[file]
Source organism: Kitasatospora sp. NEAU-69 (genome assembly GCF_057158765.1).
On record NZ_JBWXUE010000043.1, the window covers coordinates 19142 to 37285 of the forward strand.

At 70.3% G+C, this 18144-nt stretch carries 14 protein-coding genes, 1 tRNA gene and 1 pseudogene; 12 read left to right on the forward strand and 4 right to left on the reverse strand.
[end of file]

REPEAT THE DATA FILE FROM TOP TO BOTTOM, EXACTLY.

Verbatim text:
Source organism: Kitasatospora sp. NEAU-69 (genome assembly GCF_057158765.1).
On record NZ_JBWXUE010000043.1, the window covers coordinates 19142 to 37285 of the forward strand.

At 70.3% G+C, this 18144-nt stretch carries 14 protein-coding genes, 1 tRNA gene and 1 pseudogene; 12 read left to right on the forward strand and 4 right to left on the reverse strand.